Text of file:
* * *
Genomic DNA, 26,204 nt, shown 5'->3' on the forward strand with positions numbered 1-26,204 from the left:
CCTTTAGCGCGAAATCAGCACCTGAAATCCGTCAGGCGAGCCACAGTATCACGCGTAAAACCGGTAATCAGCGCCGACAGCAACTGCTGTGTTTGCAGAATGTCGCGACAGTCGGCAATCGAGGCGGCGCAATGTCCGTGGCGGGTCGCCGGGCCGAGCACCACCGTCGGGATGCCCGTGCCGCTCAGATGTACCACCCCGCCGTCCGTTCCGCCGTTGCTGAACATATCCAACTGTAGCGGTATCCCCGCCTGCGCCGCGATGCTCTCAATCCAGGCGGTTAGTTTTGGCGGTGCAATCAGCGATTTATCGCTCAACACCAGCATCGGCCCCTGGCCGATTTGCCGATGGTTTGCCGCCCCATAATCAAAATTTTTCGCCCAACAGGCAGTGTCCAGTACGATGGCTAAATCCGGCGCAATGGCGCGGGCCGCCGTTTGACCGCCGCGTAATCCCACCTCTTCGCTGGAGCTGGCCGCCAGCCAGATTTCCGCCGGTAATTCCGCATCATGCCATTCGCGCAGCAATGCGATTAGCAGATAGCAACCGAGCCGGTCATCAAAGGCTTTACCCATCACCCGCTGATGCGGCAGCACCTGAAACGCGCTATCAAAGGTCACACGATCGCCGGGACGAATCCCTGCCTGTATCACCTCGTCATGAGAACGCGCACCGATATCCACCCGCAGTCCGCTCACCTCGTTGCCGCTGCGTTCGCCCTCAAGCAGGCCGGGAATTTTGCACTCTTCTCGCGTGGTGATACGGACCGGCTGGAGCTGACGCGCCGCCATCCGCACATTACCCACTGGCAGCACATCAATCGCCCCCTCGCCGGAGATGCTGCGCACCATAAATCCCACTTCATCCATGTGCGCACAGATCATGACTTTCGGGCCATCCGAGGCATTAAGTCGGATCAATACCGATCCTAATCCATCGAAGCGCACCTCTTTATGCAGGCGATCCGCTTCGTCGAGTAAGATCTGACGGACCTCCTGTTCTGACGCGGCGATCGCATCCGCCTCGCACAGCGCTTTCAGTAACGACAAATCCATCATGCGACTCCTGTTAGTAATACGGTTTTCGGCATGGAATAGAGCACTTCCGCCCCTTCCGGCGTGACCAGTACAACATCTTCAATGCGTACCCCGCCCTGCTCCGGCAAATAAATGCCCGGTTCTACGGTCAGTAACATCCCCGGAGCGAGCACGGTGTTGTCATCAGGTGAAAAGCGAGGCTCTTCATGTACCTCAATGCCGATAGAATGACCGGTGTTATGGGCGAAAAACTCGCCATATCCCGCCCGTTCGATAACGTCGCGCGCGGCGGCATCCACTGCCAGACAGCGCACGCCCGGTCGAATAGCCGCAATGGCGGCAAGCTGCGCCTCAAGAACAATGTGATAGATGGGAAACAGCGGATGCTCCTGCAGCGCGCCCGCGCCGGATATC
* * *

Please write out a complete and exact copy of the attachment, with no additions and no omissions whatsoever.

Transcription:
Genomic DNA, 26,204 nt, shown 5'->3' on the forward strand with positions numbered 1-26,204 from the left:
CCTTTAGCGCGAAATCAGCACCTGAAATCCGTCAGGCGAGCCACAGTATCACGCGTAAAACCGGTAATCAGCGCCGACAGCAACTGCTGTGTTTGCAGAATGTCGCGACAGTCGGCAATCGAGGCGGCGCAATGTCCGTGGCGGGTCGCCGGGCCGAGCACCACCGTCGGGATGCCCGTGCCGCTCAGATGTACCACCCCGCCGTCCGTTCCGCCGTTGCTGAACATATCCAACTGTAGCGGTATCCCCGCCTGCGCCGCGATGCTCTCAATCCAGGCGGTTAGTTTTGGCGGTGCAATCAGCGATTTATCGCTCAACACCAGCATCGGCCCCTGGCCGATTTGCCGATGGTTTGCCGCCCCATAATCAAAATTTTTCGCCCAACAGGCAGTGTCCAGTACGATGGCTAAATCCGGCGCAATGGCGCGGGCCGCCGTTTGACCGCCGCGTAATCCCACCTCTTCGCTGGAGCTGGCCGCCAGCCAGATTTCCGCCGGTAATTCCGCATCATGCCATTCGCGCAGCAATGCGATTAGCAGATAGCAACCGAGCCGGTCATCAAAGGCTTTACCCATCACCCGCTGATGCGGCAGCACCTGAAACGCGCTATCAAAGGTCACACGATCGCCGGGACGAATCCCTGCCTGTATCACCTCGTCATGAGAACGCGCACCGATATCCACCCGCAGTCCGCTCACCTCGTTGCCGCTGCGTTCGCCCTCAAGCAGGCCGGGAATTTTGCACTCTTCTCGCGTGGTGATACGGACCGGCTGGAGCTGACGCGCCGCCATCCGCACATTACCCACTGGCAGCACATCAATCGCCCCCTCGCCGGAGATGCTGCGCACCATAAATCCCACTTCATCCATGTGCGCACAGATCATGACTTTCGGGCCATCCGAGGCATTAAGTCGGATCAATACCGATCCTAATCCATCGAAGCGCACCTCTTTATGCAGGCGATCCGCTTCGTCGAGTAAGATCTGACGGACCTCCTGTTCTGACGCGGCGATCGCATCCGCCTCGCACAGCGCTTTCAGTAACGACAAATCCATCATGCGACTCCTGTTAGTAATACGGTTTTCGGCATGGAATAGAGCACTTCCGCCCCTTCCGGCGTGACCAGTACAACATCTTCAATGCGTACCCCGCCCTGCTCCGGCAAATAAATGCCCGGTTCTACGGTCAGTAACATCCCCGGAGCGAGCACGGTGTTGTCATCAGGTGAAAAGCGAGGCTCTTCATGTACCTCAATGCCGATAGAATGACCGGTGTTATGGGCGAAAAACTCGCCATATCCCGCCCGTTCGATAACGTCGCGCGCGGCGGCATCCACTGCCAGACAGCGCACGCCCGGTCGAATAGCCGCAATGGCGGCAAGCTGCGCCTCAAGAACAATGTGATAGATGGGAAACAGCGGATGCTCCTGCAGCGCGCCCGCGCCGGATATC